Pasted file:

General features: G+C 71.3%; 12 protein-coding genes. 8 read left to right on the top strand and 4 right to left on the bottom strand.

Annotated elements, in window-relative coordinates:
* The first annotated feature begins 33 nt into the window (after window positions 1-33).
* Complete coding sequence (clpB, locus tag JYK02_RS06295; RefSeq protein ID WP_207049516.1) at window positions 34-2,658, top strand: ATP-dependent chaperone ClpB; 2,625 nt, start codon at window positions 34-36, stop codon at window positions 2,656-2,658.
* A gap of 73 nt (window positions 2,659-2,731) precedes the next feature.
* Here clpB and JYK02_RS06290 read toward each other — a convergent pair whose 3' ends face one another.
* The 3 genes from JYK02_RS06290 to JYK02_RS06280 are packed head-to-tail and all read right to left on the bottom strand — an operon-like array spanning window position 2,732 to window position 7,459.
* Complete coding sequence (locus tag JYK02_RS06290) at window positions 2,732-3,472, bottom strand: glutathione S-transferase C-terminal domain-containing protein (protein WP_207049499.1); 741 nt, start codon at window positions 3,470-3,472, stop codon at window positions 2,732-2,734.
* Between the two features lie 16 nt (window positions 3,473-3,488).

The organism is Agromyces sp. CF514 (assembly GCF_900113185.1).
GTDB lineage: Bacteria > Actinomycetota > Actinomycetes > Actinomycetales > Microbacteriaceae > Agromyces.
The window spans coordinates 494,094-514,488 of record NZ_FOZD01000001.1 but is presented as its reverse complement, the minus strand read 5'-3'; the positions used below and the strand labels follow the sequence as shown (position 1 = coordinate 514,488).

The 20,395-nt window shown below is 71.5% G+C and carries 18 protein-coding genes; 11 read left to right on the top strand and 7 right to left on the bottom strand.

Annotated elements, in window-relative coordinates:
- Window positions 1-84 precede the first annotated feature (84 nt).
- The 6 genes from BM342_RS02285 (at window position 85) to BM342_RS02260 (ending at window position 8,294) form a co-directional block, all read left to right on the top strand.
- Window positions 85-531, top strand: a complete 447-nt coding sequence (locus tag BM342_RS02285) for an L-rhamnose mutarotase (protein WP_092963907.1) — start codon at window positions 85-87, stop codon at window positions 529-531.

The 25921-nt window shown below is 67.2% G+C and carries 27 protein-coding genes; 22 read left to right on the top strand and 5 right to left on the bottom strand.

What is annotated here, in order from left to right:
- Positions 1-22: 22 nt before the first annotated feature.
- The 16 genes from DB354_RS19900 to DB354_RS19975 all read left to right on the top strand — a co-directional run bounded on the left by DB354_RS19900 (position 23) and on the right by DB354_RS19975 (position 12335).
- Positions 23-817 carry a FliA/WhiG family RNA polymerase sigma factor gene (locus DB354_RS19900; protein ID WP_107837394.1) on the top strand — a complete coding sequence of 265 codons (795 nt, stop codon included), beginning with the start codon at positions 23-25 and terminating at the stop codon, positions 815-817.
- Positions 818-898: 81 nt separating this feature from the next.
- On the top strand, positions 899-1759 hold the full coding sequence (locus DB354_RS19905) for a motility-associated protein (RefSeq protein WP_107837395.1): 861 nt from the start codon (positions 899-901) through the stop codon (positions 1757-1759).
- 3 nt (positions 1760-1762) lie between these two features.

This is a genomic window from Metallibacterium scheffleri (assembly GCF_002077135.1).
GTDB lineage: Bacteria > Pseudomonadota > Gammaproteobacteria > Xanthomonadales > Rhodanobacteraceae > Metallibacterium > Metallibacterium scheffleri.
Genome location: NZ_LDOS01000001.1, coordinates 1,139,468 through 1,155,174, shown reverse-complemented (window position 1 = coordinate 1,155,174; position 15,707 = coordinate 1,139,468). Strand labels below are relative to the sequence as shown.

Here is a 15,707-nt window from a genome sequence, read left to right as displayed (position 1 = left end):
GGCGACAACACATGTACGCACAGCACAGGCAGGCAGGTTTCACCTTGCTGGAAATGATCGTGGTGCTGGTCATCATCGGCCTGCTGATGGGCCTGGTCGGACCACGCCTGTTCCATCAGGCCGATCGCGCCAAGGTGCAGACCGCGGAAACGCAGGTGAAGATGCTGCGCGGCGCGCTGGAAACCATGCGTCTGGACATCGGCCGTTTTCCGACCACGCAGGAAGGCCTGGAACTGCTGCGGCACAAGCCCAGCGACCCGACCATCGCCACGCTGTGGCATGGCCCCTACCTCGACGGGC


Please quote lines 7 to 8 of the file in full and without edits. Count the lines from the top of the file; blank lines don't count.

* The 3 genes from JYK02_RS06290 to JYK02_RS06280 are packed head-to-tail and all read right to left on the bottom strand — an operon-like array spanning window position 2,732 to window position 7,459.
* Complete coding sequence (locus tag JYK02_RS06290) at window positions 2,732-3,472, bottom strand: glutathione S-transferase C-terminal domain-containing protein (protein WP_207049499.1); 741 nt, start codon at window positions 3,470-3,472, stop codon at window positions 2,732-2,734.